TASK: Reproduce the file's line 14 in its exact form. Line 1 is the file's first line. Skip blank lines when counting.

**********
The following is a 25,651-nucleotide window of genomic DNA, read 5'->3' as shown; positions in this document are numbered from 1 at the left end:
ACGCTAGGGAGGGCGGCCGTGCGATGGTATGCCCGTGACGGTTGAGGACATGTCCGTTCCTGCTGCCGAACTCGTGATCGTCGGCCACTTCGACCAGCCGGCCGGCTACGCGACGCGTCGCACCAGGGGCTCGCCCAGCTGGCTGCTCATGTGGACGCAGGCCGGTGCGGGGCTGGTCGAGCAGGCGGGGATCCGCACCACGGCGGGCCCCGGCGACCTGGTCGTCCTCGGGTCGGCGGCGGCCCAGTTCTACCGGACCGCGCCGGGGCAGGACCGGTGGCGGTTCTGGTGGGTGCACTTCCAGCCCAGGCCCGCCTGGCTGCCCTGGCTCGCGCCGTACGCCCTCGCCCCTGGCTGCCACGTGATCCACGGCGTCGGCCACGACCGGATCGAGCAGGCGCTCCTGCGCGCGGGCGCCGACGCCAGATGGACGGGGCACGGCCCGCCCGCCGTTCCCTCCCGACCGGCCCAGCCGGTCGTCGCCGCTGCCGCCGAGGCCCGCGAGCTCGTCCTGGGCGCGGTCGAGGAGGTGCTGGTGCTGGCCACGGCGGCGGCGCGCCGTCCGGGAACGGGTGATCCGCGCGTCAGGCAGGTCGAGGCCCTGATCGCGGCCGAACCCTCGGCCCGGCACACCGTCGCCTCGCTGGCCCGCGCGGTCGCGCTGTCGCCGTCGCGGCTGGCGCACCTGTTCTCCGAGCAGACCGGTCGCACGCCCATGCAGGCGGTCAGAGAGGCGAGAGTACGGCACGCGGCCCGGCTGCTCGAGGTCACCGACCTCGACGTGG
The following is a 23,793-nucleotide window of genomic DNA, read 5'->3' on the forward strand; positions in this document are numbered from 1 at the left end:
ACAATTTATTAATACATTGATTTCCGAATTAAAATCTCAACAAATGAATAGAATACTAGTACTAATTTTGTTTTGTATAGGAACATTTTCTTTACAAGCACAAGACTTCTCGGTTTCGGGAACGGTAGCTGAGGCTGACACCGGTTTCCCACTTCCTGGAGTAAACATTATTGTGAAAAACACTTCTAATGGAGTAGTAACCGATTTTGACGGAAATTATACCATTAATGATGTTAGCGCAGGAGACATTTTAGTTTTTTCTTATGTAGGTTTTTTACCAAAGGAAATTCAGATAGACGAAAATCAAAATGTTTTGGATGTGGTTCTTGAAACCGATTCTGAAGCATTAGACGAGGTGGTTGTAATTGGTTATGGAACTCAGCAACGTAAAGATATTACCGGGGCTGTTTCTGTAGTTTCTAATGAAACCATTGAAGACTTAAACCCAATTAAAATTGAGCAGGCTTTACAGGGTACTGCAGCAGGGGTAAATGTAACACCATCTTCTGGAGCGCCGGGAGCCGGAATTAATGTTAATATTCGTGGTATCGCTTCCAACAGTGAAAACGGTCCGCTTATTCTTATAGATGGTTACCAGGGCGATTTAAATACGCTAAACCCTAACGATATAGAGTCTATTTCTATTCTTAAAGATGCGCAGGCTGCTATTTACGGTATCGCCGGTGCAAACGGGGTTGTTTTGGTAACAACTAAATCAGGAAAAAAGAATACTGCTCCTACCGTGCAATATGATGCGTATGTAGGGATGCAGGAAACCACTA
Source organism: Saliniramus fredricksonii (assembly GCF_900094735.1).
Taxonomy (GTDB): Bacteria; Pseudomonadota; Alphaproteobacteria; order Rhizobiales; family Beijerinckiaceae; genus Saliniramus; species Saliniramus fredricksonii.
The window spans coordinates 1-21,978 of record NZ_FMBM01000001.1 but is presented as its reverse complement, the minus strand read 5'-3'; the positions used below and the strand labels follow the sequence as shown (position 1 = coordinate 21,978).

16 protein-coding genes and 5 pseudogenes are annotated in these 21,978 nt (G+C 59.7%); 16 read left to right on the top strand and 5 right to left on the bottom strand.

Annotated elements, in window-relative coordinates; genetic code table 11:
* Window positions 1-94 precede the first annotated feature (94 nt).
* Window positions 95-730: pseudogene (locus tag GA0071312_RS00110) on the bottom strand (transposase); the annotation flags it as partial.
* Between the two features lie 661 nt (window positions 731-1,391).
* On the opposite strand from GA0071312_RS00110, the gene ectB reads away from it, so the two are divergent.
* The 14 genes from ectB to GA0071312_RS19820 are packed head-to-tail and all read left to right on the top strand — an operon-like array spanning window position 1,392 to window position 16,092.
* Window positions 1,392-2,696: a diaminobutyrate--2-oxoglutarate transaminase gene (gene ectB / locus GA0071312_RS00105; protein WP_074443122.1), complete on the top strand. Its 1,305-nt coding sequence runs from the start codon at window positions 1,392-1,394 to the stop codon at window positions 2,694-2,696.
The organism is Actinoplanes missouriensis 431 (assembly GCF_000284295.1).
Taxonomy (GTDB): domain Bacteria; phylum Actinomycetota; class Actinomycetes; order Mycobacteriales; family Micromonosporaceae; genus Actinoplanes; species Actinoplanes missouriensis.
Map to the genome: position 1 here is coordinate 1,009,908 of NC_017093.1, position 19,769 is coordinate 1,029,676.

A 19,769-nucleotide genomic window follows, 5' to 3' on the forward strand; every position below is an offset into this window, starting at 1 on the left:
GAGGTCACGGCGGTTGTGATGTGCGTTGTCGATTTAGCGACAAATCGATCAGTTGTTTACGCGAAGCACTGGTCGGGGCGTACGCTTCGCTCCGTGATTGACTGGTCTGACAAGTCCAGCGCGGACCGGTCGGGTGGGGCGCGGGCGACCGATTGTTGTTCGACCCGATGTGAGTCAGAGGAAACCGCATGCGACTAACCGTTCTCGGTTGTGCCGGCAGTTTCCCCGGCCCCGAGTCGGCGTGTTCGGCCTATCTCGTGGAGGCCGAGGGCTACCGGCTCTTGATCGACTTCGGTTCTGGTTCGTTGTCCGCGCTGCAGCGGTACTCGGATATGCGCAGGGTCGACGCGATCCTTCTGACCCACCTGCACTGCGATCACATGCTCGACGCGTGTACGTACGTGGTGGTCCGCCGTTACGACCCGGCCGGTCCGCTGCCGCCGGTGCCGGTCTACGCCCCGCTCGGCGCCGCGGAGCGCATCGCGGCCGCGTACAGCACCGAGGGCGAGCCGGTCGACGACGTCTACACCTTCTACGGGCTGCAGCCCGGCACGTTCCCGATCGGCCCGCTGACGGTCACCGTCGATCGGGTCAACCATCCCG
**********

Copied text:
* The 14 genes from ectB to GA0071312_RS19820 are packed head-to-tail and all read left to right on the top strand — an operon-like array spanning window position 1,392 to window position 16,092.